The lights go out, a woman screams, and a loud thud breaks the silence. When the lights come back on again, a dead body is revealed and a room full of shocked witnesses eye each other warily. Which one did it? This is the premise of virtually every murder mystery in the 20th century, and See how they work, a new movie starring Sam Rockwell and Saoirse Ronan, doesn’t stray too far from that formula. Its most appealing quality is how retro everything looks: the useless victim, the shady suspects, and the dark mansion where all secrets are revealed.
In an interview with Digital Trends, director Tom George and co-star Charlie Cooper discuss the perennial appeal of the murder mystery genre, how a cast of veteran American and British actors ended up being cast, and why films like this are better experienced. in a crowded environment. theater full of spectators eager to solve the case.
This interview has been condensed for length and clarity.
Digital Trends: What made you two decide to do it See how they work?
Tom Jorge: I think what attracted me was the chance to make a movie that was a thriller, a murder mystery and a comedy. I liked the challenge of putting these elements together, because I think there’s a risk that you’ll overdo the comedy elements and lose the stakes in your thriller, and overemphasize the darker elements and the comedy tone strays away.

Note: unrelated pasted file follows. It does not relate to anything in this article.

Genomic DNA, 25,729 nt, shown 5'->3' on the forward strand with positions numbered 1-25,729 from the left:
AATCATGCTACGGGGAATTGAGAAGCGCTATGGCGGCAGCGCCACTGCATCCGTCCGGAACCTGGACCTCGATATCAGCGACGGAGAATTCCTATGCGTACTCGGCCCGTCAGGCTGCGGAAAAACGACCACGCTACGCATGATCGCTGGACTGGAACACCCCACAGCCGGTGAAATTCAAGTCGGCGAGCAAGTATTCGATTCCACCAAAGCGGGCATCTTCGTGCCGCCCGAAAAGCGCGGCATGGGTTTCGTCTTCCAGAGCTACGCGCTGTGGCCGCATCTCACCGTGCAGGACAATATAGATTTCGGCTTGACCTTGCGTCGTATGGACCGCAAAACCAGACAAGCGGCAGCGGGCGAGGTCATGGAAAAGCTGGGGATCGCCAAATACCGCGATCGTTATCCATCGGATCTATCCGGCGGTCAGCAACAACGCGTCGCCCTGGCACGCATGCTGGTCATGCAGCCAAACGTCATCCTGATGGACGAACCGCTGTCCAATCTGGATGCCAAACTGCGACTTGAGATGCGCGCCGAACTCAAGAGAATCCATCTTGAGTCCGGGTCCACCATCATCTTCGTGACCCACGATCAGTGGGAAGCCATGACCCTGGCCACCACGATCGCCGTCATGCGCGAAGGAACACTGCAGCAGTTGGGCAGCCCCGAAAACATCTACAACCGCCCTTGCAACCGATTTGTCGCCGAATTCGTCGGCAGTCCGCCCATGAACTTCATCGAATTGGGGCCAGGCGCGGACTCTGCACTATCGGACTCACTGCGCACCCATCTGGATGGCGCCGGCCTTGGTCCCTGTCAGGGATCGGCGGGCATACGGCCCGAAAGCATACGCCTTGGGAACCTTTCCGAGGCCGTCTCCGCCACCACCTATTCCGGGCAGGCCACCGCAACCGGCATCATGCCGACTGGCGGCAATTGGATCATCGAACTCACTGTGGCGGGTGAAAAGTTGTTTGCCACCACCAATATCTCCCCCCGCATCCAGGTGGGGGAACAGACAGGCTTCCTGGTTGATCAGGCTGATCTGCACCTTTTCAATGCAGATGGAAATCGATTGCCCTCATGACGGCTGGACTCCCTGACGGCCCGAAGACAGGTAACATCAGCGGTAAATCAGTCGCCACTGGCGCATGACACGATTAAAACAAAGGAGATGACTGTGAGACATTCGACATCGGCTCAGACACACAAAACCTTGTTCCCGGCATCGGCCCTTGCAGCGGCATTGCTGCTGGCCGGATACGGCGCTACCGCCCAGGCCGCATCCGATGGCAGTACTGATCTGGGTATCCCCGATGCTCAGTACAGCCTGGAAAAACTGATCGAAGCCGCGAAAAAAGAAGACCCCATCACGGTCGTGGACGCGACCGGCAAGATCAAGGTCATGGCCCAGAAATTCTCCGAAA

Charlie Cooper: I’ve always loved murder mysteries, and the fact that it’s this but also a comedy is what really drew me to the film, because it’s a hard thing to get right. We see a lot of straight murder mysteries, but having that suspense and pairing it with laughs is really appealing. And after reading the script, it was just superb – all the tone and colorful characters. Yes, it was perfect.
The film is a kind of love letter to Agatha Christie, with her famous play the mousetrap being a fundamental plot device and an old-fashioned murder mystery genre. What do you like about the genre in particular and what are some of your favorite mysteries?
George: I wasn’t a big fan of mystery before See how they work. I think certainly in England we all grew up with them, whether it’s murder mystery books or TV or movie adaptations. The challenge then is how do you do something new in this space?
On the one hand, this is a movie set in 1953. It wants to look like a fully realized version of 1950s London, but it also only works from a kind of modern point of view. It was clear that there is this contemporary thread running through the entire film in tone.
My first involvement with murder mysteries would have been Poirot, the Agatha Christie character who was played by David Suchet in a series from the 80s and 90s. That was a staple for me and my brother, and we would sit there and try to write notes for unravel the case. But, of course, Christie’s mysteries don’t quite work that way.
Cooper: It’s that kind of inherent human trait of solving a mystery in your imagination that’s so adorable. It’s part of British culture, you know, in stories and plays.
you had seen the mousetrap before making this movie?